The Trench (1999)

The Trench

TOMATOMETER

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AUDIENCE SCORE

Critic Consensus: No consensus yet.


Movie Info

This dramatization of the 48 hours leading up to the Battle of the Somme in 1916 underscores the bitter loss of innocence of a group of idealistic young men, including 17-year-old Billy Macfarlane who's enlisted in order to be with his older brother, Eddie. But Eddie's sent home after being wounded, leaving his innocent brother behind to face the slow, inevitable countdown to the bloodiest massacre in British military history.

Rating: Unrated
Genre: Drama
Directed By:
Written By: William Boyd
In Theaters:
On DVD: Mar 18, 2003
Runtime:
Entertainment Film Distributor

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Cast


as Billy Macfarlane

as Sergeant Telford Win...

as Lieutenant Ellis Har...

as Victor Dell

as Colin Daventry

as Eddie Macfarlane

as Pte. Horace Beckwith

as George Hogg

as Colonel Villiers

as Charlie Ambrose

as Rag Rookwood

as Cornwallis

as James Dennis

as Dieter

as Horace Beckwith

as Harold Faithfull

as Maria Corrigan

as Platoon Member

as Platoon Member

as Platoon Member

as Platoon Member

as Platoon Member

as Platoon Member

as Platoon Member

as Platoon Member
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Critic Reviews for The Trench

All Critics (11) | Top Critics (3)

Full Review… | June 18, 2008
Variety
Top Critic

Full Review… | June 24, 2006
Time Out
Top Critic

Full Review… | July 24, 2001
New York Times
Top Critic

atmospheric and uneven

July 11, 2004
Shadows on the Wall

Loaded with soggy, overused war movie cliches.

July 27, 2002
Matinee Magazine

Full Review… | February 4, 2002
Matinee Magazine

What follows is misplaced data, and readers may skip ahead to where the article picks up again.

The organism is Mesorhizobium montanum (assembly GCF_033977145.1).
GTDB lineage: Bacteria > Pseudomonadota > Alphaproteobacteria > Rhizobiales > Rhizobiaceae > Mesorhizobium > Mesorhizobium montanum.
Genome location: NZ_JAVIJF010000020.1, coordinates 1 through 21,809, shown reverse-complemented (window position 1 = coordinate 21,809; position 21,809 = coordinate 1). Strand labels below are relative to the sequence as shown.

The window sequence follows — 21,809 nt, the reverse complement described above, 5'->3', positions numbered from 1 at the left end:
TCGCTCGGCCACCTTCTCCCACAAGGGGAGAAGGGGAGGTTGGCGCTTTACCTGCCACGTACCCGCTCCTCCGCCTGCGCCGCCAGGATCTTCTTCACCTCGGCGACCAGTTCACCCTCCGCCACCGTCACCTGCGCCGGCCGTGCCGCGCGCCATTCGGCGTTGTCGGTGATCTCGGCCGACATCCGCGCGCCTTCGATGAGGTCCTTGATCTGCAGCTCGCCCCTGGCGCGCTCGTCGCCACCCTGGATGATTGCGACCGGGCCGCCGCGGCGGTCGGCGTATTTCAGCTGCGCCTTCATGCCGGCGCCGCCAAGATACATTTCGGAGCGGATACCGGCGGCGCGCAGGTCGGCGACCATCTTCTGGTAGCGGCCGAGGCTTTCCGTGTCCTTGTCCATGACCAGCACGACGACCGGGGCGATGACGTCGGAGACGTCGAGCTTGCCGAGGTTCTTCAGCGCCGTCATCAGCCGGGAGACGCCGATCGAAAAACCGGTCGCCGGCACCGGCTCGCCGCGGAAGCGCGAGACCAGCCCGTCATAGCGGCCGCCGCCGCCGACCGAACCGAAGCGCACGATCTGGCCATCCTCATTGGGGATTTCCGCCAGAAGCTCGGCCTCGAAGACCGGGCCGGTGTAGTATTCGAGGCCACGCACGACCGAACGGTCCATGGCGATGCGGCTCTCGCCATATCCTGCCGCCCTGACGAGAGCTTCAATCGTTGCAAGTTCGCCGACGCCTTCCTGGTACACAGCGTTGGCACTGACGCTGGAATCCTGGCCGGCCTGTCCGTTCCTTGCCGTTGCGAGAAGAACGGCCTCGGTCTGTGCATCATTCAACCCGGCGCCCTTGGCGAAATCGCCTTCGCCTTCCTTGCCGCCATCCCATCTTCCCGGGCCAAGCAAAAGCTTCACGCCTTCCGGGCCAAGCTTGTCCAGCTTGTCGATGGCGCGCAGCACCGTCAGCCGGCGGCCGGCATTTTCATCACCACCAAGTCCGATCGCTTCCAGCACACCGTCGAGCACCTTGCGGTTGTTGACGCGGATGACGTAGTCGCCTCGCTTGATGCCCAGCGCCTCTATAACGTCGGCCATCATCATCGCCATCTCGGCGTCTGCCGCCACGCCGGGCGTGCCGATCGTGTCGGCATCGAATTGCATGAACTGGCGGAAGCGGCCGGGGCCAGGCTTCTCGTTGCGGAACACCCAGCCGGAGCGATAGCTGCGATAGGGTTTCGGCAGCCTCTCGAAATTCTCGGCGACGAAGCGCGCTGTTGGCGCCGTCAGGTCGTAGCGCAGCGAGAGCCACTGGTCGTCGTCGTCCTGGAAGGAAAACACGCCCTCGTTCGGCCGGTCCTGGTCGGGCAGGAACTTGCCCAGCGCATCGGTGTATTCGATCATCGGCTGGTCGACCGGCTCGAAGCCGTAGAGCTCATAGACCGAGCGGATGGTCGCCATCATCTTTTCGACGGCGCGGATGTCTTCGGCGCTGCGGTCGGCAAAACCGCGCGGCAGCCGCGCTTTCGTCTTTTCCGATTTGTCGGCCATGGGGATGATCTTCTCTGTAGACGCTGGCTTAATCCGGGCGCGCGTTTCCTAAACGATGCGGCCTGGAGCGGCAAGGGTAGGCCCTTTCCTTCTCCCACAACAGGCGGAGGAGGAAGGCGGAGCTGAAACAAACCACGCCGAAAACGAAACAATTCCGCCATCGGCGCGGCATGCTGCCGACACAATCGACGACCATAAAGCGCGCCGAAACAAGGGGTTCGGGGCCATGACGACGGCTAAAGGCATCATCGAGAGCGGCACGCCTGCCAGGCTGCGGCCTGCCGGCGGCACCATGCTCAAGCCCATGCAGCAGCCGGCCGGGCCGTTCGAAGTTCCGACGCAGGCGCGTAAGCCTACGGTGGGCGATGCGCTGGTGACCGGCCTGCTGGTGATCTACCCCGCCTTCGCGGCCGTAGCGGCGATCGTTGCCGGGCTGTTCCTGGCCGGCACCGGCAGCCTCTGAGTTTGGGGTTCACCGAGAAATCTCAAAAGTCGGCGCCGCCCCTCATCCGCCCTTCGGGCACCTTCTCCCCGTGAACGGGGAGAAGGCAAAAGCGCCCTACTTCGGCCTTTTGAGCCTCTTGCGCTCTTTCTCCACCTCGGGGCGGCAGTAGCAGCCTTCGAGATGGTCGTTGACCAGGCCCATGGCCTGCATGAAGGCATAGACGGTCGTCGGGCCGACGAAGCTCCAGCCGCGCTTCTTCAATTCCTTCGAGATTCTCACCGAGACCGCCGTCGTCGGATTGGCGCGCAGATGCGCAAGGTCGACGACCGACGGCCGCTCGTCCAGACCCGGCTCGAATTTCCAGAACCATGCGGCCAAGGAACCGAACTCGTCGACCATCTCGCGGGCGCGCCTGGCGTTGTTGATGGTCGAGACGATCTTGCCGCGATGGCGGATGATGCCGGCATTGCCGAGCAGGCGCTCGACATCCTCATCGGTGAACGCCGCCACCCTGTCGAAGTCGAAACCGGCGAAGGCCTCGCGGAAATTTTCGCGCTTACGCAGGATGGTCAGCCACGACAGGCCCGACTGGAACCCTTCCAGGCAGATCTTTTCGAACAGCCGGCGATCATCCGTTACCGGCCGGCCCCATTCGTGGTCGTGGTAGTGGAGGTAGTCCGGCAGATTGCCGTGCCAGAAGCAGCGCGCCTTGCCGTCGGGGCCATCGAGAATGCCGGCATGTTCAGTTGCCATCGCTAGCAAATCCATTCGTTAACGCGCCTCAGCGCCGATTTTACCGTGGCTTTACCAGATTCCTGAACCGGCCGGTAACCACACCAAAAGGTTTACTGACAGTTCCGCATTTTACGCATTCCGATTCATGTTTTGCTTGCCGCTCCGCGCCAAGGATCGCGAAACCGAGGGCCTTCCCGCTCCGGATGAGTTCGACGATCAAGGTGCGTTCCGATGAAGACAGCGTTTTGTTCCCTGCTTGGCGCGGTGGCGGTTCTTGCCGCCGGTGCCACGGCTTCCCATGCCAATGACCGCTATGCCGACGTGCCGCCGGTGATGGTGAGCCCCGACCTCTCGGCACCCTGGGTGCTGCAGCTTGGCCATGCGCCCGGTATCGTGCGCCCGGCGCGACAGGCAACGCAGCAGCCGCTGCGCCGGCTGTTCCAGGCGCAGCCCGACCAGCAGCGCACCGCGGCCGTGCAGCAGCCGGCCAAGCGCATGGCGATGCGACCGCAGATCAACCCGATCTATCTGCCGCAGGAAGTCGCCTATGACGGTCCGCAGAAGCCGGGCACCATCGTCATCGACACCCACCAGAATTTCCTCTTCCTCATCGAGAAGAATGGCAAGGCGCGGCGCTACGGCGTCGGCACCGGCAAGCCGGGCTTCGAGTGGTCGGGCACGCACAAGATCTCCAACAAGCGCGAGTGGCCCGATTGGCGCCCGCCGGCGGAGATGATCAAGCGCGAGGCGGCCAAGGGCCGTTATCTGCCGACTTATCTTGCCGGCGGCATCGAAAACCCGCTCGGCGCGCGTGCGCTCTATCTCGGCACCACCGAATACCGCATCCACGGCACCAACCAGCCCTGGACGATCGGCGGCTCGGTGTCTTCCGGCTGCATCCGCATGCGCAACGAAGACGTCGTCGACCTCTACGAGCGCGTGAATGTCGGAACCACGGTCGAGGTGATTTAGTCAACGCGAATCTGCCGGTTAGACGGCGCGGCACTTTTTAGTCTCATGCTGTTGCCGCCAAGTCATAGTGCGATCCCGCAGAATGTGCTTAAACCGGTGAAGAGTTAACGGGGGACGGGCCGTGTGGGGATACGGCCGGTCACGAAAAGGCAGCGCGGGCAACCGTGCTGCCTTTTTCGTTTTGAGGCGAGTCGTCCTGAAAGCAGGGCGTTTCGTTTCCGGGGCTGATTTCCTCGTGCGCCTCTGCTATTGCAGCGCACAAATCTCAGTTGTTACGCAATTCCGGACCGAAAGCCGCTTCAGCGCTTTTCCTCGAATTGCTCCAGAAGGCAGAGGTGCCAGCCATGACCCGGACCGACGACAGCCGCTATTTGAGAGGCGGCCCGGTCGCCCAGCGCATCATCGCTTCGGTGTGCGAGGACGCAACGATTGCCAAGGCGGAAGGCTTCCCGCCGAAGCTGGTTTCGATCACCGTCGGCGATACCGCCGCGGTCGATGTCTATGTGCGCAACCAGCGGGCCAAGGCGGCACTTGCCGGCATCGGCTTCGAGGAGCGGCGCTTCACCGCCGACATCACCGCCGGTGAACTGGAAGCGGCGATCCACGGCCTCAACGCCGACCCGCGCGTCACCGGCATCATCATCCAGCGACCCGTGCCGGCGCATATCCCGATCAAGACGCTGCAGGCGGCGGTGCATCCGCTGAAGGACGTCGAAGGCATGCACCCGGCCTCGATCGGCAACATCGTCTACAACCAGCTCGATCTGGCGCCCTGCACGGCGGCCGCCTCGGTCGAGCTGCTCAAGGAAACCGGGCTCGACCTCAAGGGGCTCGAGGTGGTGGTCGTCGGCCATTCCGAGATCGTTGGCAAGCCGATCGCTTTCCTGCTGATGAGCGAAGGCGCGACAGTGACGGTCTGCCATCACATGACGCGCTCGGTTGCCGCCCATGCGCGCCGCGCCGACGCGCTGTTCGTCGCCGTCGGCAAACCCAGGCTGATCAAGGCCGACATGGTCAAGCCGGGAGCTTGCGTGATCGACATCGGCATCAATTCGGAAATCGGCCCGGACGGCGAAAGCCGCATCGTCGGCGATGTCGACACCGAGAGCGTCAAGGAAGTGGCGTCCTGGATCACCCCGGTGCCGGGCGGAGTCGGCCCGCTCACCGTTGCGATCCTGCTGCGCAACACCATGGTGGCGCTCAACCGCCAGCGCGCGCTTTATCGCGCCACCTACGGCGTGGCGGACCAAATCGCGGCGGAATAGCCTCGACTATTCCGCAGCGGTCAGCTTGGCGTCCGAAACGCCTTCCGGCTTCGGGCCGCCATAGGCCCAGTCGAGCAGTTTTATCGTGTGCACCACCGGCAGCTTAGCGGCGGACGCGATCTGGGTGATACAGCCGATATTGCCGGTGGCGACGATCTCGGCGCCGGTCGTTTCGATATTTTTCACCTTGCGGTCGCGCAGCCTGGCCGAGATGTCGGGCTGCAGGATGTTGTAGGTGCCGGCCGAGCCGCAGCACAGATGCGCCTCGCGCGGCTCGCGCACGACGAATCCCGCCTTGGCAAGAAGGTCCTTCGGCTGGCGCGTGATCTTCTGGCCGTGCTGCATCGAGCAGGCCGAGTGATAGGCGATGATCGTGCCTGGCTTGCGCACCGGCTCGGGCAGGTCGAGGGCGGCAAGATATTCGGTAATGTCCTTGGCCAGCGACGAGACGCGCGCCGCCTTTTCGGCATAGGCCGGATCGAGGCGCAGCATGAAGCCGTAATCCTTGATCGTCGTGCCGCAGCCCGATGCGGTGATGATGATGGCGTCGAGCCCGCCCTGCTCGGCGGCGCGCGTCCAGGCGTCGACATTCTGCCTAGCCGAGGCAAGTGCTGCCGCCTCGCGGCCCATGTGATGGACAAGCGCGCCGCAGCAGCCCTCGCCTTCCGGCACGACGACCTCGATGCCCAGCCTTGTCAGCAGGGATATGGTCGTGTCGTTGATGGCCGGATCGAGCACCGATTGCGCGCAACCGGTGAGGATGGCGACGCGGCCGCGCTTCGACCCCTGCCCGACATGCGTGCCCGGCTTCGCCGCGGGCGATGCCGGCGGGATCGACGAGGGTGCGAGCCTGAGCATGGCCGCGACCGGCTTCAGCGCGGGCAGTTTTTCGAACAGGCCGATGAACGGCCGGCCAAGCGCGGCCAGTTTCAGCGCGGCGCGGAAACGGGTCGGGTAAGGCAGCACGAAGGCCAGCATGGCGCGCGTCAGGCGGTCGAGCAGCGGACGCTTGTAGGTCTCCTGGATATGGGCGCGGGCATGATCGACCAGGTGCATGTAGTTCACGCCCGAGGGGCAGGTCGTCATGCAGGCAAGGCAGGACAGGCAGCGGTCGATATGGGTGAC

Audience Reviews for The Trench

½

Well made but overly soapy WWI drama featuring the usual mix of niave young recruits, hardened veterans and foppish officers who bond/squabble until the inevitable anti-war based conclusion.

garyX
xGary Xx

Super Reviewer

½

I was not disappointed in this production at all as I went in not knowing what was in store for me, or the boys in the trench. The film is set bound with in the British trenches of World War I and this adds to the claustrophobia of the situation. For me this tale was a nail bitter in that I knew that anything could happen at any moment. Death is stalking these boys and has been for so long that some are in a quiet panic, other numbed by his presence with them in the trenches. Death has become a bunkmate, a drinking buddy, and the one who shows you the naughty French postcards.

A fine ensemble of actors is gathered here and under the whizzing flairs and constant distant booming of artillery they do some wonderful work on screen. And again Mr. Daniel Craig brings something wonderful to the table as a hardened Sergeant who knows that he must keep his boys busy to keep them sane. It is a pleasure to watch him particularly in the "Jam" scene. The range of emotion he shows at the beginning of the scene when the boys can't see him as he eats from a jar of homemade jam sent by his wife is stunning and real, near tears he shoves the jam in his mouth as if to stuff down his impossible sorrow. Watch as this brilliant actor moves on to offer some jam to his superior officer. This is brilliant work by an actor who even in 1999 and early on in his career had a grasp of what it is to be a multi faceted human being and the talent to project that onto the screen. Daniel Craig is one of the best there is in world cinema.

The film is well worth seeing for these reasons and many more. At times very graphic and violent and still deeply touching and sad beyond the deepest wounds of war and the human heart.

MGMboy
Michael Smith

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